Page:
However, while the "fugees" hope to find safety and shelter, they're instead treated like animals, locked in cages, and tossed into camps resembling third-world slums. And that's where the Fishes come in, a group of terrorists waging war against the British government. Led by Julian Taylor (Julianne Moore), the Fishes are fighting for refugee rights, and none are quite so dedicated to the cause as Luke (Ejiofor), a man who's willing to do anything for human dignity, even if it means killing a few of those humans along the way.

Luke's fanaticism really kicks into high gear when he discovers that a young refugee named Kee (Clare-Hope Ashitey) is pregnant with the first baby anyone's seen in 18 years. While Julian thinks Kee should be taken to scientists working on a cure for the infertility problem, Luke believes the baby should be used for political purposes, as a prop to incite a revolution. But before Luke can enact his plan—which involves murdering a couple of people—Julian's estranged husband, Theo Faron (Clive Owen), saves Kee from the terrorist's clutches and makes a run for it.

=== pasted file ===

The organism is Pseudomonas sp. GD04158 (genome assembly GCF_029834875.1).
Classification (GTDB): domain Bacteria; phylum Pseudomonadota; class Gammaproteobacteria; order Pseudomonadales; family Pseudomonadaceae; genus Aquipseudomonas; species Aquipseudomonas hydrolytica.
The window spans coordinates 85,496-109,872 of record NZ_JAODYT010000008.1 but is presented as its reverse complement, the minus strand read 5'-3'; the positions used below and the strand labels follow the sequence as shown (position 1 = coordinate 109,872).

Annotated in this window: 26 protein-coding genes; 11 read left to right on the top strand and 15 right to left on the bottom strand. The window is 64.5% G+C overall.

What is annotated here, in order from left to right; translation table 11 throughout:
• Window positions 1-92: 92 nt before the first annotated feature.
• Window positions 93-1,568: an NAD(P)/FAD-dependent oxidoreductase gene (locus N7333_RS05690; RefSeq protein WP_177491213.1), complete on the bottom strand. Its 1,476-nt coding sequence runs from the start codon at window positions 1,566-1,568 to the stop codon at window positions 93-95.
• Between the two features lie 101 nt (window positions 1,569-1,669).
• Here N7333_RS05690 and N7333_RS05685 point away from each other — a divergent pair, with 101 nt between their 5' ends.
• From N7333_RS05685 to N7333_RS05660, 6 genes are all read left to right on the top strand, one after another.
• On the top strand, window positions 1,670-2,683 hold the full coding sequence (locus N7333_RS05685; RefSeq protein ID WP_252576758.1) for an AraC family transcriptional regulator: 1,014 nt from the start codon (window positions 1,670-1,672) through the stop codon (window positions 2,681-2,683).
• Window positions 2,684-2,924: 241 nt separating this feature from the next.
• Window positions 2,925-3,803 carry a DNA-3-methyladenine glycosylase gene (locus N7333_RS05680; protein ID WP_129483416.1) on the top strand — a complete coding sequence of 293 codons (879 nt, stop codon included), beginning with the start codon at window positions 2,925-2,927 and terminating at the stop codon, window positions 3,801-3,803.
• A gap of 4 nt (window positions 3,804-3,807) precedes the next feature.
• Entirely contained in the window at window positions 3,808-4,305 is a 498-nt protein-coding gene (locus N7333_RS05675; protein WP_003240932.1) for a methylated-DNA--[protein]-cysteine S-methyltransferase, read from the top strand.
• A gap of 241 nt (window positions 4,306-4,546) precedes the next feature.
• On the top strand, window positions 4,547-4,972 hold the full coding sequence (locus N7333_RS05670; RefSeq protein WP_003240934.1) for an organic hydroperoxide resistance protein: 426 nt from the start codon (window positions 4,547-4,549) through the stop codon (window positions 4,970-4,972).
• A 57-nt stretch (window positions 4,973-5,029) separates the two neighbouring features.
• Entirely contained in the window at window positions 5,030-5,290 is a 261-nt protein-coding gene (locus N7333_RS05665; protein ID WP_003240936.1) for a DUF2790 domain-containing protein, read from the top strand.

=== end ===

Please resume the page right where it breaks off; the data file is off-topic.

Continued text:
Of course, the Fishes aren't going to sit around and twiddle their thumbs while there's a revolution waiting to happen, and Luke chases after Theo and Kee, gunning down anyone who gets in his way. Sure, his motives are pure, but his methods are bloody, and whatever you do, don't ask this guy to pull your finger.

American Gangster (2007)

Directed by Ridley Scott, American Gangster is a three-hour epic jam-packed with amazing actors. We've got Idris Elba, Ruby Dee, Josh Brolin, John Hawkes, and Cuba Gooding Jr. And then, of course, there's Denzel Washington and Russell Crowe, the crime lord and the cop. They're playing enemies who don't actually meet until the end of the film, but while they're separated by different morals and millions of dollars, these two rivals spend the entire movie dancing around each other, duking it out in the fight of the century.

Based on a true story, the film follows the rise of Frank Lucas (Washington), a New York gangster who becomes America's biggest mobster by purchasing narcotics directly from Thai producers, thus cutting out unnecessary middlemen. Crowe plays Richie Roberts, a New Jersey detective who's dedicated to ridding the streets of Lucas' "Blue Magic" heroin. As for Ejiofor, the British actor plays Frank's brother, Huey, a mechanic from North Carolina who moves to Harlem and quickly takes to the gangster lifestyle.